New observations with the Submillimeter Array on Hawaii's Mauna Kea reveal that despite their bombardment, the disks in Orion have enough material-the equivalent of 10 to 20 Jupiters--to form planets.
Since most sunlike stars in the Milky Way form in severe environments similar to that of Orion, the finding suggests that planets could coalesce around many such stars in the galaxy, says David Wilner of the Harvard-Smithsonian Center for Astrophysics in Cambridge, Mass. He and his colleagues describe their study of the Orion nebula's protoplanetary disks in an upcoming Astrophysical Journal.--R.C.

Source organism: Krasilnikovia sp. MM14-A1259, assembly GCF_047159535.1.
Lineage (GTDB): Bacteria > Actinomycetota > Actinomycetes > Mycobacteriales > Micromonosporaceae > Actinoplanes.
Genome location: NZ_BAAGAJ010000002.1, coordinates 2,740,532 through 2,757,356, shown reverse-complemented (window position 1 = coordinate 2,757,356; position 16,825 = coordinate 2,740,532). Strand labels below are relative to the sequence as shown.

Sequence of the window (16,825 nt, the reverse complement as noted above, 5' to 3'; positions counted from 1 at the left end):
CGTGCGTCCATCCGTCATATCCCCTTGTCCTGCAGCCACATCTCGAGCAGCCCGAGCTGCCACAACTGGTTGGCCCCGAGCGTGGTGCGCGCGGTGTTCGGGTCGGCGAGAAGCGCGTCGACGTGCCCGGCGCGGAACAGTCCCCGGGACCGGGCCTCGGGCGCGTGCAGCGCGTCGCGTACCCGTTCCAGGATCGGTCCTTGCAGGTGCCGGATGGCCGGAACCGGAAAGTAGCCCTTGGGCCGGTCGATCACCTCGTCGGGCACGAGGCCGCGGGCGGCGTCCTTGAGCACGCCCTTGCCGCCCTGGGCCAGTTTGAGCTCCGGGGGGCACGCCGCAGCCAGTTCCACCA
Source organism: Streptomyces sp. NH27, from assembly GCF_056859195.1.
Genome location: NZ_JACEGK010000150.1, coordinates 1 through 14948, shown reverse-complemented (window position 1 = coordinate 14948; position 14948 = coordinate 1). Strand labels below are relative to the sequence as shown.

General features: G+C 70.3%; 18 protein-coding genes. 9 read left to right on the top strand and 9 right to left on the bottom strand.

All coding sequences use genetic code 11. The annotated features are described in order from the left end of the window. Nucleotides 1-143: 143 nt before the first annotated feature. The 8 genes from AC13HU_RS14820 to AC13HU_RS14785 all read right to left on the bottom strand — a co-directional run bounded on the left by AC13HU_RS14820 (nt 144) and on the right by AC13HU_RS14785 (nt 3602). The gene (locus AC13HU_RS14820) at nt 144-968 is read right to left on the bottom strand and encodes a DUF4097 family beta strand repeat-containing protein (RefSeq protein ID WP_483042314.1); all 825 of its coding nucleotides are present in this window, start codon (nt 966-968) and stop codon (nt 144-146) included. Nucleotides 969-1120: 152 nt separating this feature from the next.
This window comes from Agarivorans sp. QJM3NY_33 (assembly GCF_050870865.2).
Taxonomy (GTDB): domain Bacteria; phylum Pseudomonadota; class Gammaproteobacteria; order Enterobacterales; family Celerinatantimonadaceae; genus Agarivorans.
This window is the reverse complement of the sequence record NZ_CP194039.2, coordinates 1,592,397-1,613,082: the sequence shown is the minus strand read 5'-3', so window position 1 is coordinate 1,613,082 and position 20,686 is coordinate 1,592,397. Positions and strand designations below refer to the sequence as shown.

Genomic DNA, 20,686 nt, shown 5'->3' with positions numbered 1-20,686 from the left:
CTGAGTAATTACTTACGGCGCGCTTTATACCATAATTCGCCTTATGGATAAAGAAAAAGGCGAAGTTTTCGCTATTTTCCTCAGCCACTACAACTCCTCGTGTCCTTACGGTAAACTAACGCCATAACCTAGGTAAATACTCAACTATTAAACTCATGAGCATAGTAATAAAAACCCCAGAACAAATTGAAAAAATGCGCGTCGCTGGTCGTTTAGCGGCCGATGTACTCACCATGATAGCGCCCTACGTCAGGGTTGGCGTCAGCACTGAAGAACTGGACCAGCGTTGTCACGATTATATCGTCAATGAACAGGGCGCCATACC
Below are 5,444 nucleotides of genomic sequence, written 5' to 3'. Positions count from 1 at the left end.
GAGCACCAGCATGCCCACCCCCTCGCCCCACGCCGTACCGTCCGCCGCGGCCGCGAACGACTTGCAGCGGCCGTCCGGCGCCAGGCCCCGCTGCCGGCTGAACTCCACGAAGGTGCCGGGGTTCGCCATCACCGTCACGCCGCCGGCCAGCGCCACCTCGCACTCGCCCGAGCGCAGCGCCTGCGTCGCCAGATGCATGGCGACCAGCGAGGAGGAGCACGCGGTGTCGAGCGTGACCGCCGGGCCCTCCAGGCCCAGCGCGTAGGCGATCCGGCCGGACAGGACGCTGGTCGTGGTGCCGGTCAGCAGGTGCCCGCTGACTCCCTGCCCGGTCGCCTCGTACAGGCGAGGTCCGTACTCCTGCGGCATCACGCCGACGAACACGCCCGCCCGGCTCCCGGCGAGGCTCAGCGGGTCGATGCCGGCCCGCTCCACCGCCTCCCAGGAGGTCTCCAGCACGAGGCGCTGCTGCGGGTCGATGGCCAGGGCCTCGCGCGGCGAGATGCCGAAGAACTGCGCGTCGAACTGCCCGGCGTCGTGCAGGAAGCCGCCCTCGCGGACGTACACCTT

|Printer friendly Cite/link Email Feedback|
|Title Annotation:||Orion nebula observations|
|Article Type:||Brief Article|
|Date:||Jul 30, 2005|
|Previous Article:||Why isn't the sky violet, Daddy?|
|Next Article:||Shaping the Industrial Century: The Remarkable Story of the Evolution of the Modern Chemical and Pharmaceutical Industries.|